US9652222B1 - Prototyping apparatus with built-in programming facility and corresponding methods - Google Patents

Prototyping apparatus with built-in programming facility and corresponding methods Download PDF

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Publication number
US9652222B1
US9652222B1 US14924357 US201514924357A US9652222B1 US 9652222 B1 US9652222 B1 US 9652222B1 US 14924357 US14924357 US 14924357 US 201514924357 A US201514924357 A US 201514924357A US 9652222 B1 US9652222 B1 US 9652222B1
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Prior art keywords
microcontroller
command
housing
upgrade
programming circuitry
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US14924357
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Andrew Jacob Carle
Khin Zaw
Chih-Hao SHIH
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Marvell International Ltd
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Marvell International Ltd
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    • G06F8/67
    • GPHYSICS
    • G06COMPUTING; CALCULATING; COUNTING
    • G06FELECTRIC DIGITAL DATA PROCESSING
    • G06F8/00Arrangements for software engineering
    • G06F8/60Software deployment
    • G06F8/65Updates
    • G06F8/656Updates while running
    • GPHYSICS
    • G06COMPUTING; CALCULATING; COUNTING
    • G06FELECTRIC DIGITAL DATA PROCESSING
    • G06F8/00Arrangements for software engineering
    • G06F8/60Software deployment
    • G06F8/61Installation
    • G06F8/63Image based installation; Cloning; Build to order
    • GPHYSICS
    • G06COMPUTING; CALCULATING; COUNTING
    • G06FELECTRIC DIGITAL DATA PROCESSING
    • G06F8/00Arrangements for software engineering
    • G06F8/60Software deployment
    • G06F8/65Updates
    • GPHYSICS
    • G06COMPUTING; CALCULATING; COUNTING
    • G06FELECTRIC DIGITAL DATA PROCESSING
    • G06F9/00Arrangements for program control, e.g. control units
    • G06F9/06Arrangements for program control, e.g. control units using stored programs, i.e. using an internal store of processing equipment to receive or retain programs
    • G06F9/44Arrangements for executing specific programs
    • G06F9/445Program loading or initiating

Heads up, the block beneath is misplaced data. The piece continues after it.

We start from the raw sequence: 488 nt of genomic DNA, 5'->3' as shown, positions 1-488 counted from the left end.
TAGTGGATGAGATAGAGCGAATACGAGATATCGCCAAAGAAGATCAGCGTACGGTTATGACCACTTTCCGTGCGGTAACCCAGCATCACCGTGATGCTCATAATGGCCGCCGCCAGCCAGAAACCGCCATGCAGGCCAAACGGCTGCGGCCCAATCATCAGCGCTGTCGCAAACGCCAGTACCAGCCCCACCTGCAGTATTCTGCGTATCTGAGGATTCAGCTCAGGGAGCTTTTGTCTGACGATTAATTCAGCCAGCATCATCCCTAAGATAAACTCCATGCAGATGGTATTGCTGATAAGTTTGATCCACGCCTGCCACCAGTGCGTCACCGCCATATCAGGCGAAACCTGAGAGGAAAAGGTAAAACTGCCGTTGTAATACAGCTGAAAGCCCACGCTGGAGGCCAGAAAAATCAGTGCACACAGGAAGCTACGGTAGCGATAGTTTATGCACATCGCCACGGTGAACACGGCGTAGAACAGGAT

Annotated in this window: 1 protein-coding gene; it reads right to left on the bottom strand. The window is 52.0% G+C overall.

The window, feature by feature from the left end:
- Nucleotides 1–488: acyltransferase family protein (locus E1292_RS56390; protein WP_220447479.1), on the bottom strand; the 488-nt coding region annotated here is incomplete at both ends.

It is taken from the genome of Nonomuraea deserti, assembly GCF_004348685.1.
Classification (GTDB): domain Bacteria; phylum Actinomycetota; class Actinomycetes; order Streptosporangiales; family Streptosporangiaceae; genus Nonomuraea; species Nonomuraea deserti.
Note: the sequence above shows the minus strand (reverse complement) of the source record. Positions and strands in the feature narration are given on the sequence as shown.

• G06F9/44505Configuring for program initiating, e.g. using registry, configuration files
    • GPHYSICS
    • G06COMPUTING; CALCULATING; COUNTING
    • G06FELECTRIC DIGITAL DATA PROCESSING
    • G06F9/00Arrangements for program control, e.g. control units
    • G06F9/06Arrangements for program control, e.g. control units using stored programs, i.e. using an internal store of processing equipment to receive or retain programs
    • G06F9/46Multiprogramming arrangements
    • G06F9/54Interprogram communication
    • GPHYSICS
    • G06COMPUTING; CALCULATING; COUNTING
    • G06FELECTRIC DIGITAL DATA PROCESSING
    • G06F9/00Arrangements for program control, e.g. control units
    • G06F9/06Arrangements for program control, e.g. control units using stored programs, i.e. using an internal store of processing equipment to receive or retain programs
    • G06F9/44Arrangements for executing specific programs
    • G06F9/4401Bootstrapping
    • G06F9/4411Configuring for operating with peripheral devices; Loading of device drivers

Abstract

A prototyping apparatus includes a housing, a connector on the housing for accepting a component, a microcontroller within the housing interacting with the component where the microcontroller has program memory, a user interface on an exterior surface of the housing for interaction between a user and the apparatus, a connection to a source of upgrade software, and programming circuitry within the housing for causing the microcontroller to enter an upgrade mode. The prototyping apparatus may further include a processor in communication with the microcontroller and the user interface, a device driver running on the processor for actuating the programming circuitry responsive to the command received through the user interface. The prototyping apparatus may include circuitry for generating a voltage that is higher than an operating voltage of the prototyping apparatus, and may further include level-shifting circuitry for shifting signals that are at the operating voltage to the higher voltage.

Description

CROSS REFERENCE TO RELATED APPLICATION

This disclosure claims the benefit of U.S. Provisional Patent Application No. 62/079,307, filed Nov. 13, 2014, which is hereby incorporated by reference in its entirety.

FIELD OF USE

This disclosure relates to prototyping systems of the type having a microcontroller and a user interface, which is used with external sensors or transducers or other input/output components provided in a form factor having a standard physical pin arrangement but whose pin assignments vary. More particularly, this disclosure relates to such a prototyping system having assignable pins.

BACKGROUND

The background description provided herein is for the purpose of generally presenting the context of the disclosure. Work of the inventors hereof, to the extent the work is described in this background section, as well as aspects of the description that may not otherwise qualify as prior art at the time of filing, are neither expressly nor impliedly admitted to be prior art against the present disclosure.